Aims of research project What are the characteristics of pay settlements and wider ranging reforms of public sector pay? What are social partner strategies towards public sector pay? How and to what extent does public sector wage-setting provide scope for social dialogue? Has governments’ approach towards procurement changed? How does procurement policy interact with labour market conditions and labour market rules? How do forms of worker segmentation shape policies of pay and procurement? Is the public sector a ‘good employer’? What does this mean and is at risk during austerity? What implications for inequalities? What lessons for policy and practice in areas of public sector pay, procurement and social dialogue?
Design of research project Teams of experts from five countries: FranceGermanyHungarySwedenUK Stage 1: country analysis of austerity measures, public sector pay, procurement of public services, wage inequalities Stage 2: case studies of local government municipalities Stage 3: analysis of data to address specific questions: ▫How has austerity impacted local government? ▫What responses to pay practices (centralised/local/public- private)? ▫What approach towards procurement (ownership/organisational form/employment status)? ▫What implications for inequalities and for social dialogue?
Is there a public sector pay premium? Unadjusted, national pay data UK SWEDEN GERMANY FRANCE
Is there a public sector pay premium? Stylised portrait of the adjusted public sector pay premium along the wage distribution
How do country models of public sector pay compare? Interplay between a country’s institutional arrangements for setting pay and a government’s need for budgetary control and public accountability Previous studies argue for merits of coordinated and integrated systems for effective pay control -- but sensitive to country complexities (OECD, Meurs, Marsden) ▫Unilateral pay fixing may provide greater control but without social dialogue lacks conditions for legitimating change ▫Centralised wage restraint may protect standards but may also generate problems of coordination with private sector labour markets ▫Integrated pay systems may ensure consistent outcomes (eg. for male-dominated and female-dominated groups, low-wage/high wage) but may offset demands for flexible responses and varying social partner strategies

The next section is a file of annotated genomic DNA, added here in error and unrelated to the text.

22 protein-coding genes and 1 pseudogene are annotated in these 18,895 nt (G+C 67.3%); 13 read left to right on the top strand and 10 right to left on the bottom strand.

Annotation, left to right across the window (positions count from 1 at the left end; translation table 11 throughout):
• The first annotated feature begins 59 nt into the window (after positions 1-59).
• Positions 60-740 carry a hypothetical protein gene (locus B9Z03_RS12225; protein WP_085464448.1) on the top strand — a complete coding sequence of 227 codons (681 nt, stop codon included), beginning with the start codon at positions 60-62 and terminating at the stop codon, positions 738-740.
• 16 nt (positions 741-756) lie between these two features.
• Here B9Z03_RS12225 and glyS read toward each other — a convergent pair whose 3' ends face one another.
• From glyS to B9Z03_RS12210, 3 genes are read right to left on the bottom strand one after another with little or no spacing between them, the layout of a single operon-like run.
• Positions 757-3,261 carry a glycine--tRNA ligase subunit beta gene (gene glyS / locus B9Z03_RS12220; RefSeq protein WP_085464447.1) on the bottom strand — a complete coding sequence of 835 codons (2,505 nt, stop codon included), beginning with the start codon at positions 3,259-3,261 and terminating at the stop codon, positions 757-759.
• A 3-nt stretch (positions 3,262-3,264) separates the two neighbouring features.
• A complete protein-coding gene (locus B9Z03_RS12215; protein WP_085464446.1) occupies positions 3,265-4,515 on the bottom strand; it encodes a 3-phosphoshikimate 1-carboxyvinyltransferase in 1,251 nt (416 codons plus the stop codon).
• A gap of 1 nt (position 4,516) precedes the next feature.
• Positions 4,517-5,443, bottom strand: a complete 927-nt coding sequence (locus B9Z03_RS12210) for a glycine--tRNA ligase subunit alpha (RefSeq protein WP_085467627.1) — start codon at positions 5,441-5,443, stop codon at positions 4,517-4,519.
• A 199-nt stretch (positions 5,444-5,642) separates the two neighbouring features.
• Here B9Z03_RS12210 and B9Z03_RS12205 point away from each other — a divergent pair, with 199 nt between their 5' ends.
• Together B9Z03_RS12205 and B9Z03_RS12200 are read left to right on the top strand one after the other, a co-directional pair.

How do country models of public sector pay compare?
What are the interactions between labour market rules and procurement practice?
Statutory minimum wage ▫Establishes a floor to wage competition (reduces variability of costs in countries with a high MW or with a high share of low-wage work) ▫Trend in MW versus public sector pay (catch up problems?) TUPE regulations ▫1977 Directive provides protection for transferring workers ▫Range of interpretations of legislation grant different worker rights Public-private differences in pay and industrial relations Social clause in procurement